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Preoperative Fasting Glucose Level a Predictor of New-Onset Diabetes after Transplantation

Patients with higher fasting plasma glucose levels but within the normoglycemic range before kidney transplantation are at increased risk for developing new-onset diabetes after transplantation, according to recent research….

The 1-yr cumulative incidence of NODAT (New Onset Diabetes After Transplantation) was 27% in the 377 patients in this retrospective, observational study at the Mayo Clinic in Arizona. Before their kidney transplants, the patients did not have diabetes (fasting serum glucose <126 mg/dL, glycated hemoglobin [Hb A1c] <6.5%) and were not on therapy for diabetes. The study defined NODAT as an Hb A1c >=6.5% or fasting serum glucose >=126 mg/dL or being prescribed a diet or medical therapy for diabetes between 1 month and 1 year post transplant.

“The bottom line is that even though the patient’s pretransplant fasting glucose is in normal range, a fasting glucose of 110 mg/dL is not the same in terms of the risk it confers for NODAT as a blood glucose level of 90 mg/dL,” Harini Chakkera, MD, MPH, Mayo Clinic, Phoenix, Arizona, said on May 1, 2010.

According to the study, a patient whose fasting glucose level is 90 mg/dL has 1.81 relative risk of developing NODAT post transplant compared with a patient whose fasting glucose level is >110 mg/dL, who has a 2.7 relative risk of developing NODAT, Dr. Chakkera said.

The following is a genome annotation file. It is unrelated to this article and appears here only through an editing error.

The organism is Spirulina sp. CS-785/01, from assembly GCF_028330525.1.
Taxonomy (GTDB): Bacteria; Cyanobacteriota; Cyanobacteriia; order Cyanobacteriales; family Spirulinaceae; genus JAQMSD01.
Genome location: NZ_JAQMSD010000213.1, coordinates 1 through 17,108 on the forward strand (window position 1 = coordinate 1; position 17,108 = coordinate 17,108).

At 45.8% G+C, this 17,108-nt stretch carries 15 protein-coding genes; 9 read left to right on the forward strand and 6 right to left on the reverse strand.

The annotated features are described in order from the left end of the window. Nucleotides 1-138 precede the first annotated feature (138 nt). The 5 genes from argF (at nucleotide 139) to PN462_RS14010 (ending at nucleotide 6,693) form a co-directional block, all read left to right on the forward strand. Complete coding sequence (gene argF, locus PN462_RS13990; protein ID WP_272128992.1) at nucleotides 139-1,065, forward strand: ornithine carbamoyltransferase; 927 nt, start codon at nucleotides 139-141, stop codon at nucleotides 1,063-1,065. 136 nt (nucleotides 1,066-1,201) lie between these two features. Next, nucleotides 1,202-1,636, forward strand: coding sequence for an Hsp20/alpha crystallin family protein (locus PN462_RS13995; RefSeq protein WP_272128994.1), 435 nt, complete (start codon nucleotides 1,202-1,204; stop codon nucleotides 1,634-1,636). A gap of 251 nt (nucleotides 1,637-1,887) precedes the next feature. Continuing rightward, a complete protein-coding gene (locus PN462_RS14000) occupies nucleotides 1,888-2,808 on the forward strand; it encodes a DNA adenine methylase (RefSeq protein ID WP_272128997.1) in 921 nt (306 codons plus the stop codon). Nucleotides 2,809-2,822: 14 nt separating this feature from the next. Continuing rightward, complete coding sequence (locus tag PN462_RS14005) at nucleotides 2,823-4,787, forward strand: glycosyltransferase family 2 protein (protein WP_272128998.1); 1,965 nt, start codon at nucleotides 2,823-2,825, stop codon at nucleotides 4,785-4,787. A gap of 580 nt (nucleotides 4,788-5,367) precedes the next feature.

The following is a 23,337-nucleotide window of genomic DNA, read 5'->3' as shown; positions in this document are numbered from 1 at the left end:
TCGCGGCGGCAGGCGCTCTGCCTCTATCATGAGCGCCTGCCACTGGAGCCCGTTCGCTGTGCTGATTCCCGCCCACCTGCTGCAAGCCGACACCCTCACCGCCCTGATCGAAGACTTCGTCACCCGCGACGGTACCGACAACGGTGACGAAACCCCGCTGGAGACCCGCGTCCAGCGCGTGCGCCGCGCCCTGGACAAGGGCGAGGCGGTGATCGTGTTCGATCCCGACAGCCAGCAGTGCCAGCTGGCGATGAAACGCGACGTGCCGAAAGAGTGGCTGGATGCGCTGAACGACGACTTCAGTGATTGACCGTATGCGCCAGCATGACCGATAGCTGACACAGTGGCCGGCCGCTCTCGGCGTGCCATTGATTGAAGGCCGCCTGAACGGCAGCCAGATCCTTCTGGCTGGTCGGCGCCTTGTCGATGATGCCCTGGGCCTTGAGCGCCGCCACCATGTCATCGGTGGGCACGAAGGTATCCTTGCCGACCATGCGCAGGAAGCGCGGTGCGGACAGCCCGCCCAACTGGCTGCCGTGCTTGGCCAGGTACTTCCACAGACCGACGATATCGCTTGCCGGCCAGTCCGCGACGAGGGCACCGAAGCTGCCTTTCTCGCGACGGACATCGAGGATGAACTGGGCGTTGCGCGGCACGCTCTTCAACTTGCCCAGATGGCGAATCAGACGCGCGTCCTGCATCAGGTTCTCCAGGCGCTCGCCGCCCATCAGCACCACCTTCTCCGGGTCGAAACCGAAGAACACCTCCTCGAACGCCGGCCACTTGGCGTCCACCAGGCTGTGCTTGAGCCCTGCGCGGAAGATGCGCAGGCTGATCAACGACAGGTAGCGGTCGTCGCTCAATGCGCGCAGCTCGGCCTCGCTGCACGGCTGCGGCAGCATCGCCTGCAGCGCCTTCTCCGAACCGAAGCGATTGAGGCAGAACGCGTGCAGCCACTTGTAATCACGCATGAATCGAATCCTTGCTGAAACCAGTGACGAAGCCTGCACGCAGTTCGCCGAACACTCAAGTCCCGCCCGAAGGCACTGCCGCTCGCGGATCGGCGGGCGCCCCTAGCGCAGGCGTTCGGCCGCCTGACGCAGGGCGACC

The overall mean age of the patients, all of whom received kidney transplants during 1999 to 2009, was 49 +- 15 years. Most (56%) of the patients were men, 70% were white, and 25% were obese, with a body mass index (BMI) >30 kg/m2 before transplantation.

Post-transplant therapy included steroid maintenance immunosuppression for 44% of the patients at 1 month, 44% at 4 months, and 49% at 1 year. Both unadjusted and adjusted logistic regression models were used to determine risk conferred by patient characteristics on the development of future NODAT.

In the unadjusted analysis per 10-mg/dL increase in serum glucose, the odds ratio (OR) was 1.53 (95% confidence interval [CI], 1.023-1.89; P < .001). In the multivariate analysis per 10-mg/dL increase in serum glucose adjusted for BMI, recipient age, requirement of steroid as maintenance immunosuppression, tacrolimus level, and family history of diabetes, OR was 1.30 (95% CI, 1.07-1.58; P = .008).

The multivariate adjusted model also revealed that post-transplant steroid therapy and increasing age were statistically significant independent risk factors for NODAT.

NODAT has a significant adverse effect on healthcare costs, the patient’s quality of life, and allograft and patient survival, and diminishes the gains of kidney transplantation, she added.

[Presentation title: Predictive Risk of Pre-Transplant Fasting Glucose on the Development of New Onset Diabetes After Kidney Transplantation. Abstract 689] presented at the May, 2010 American Transplant Congress (ATC).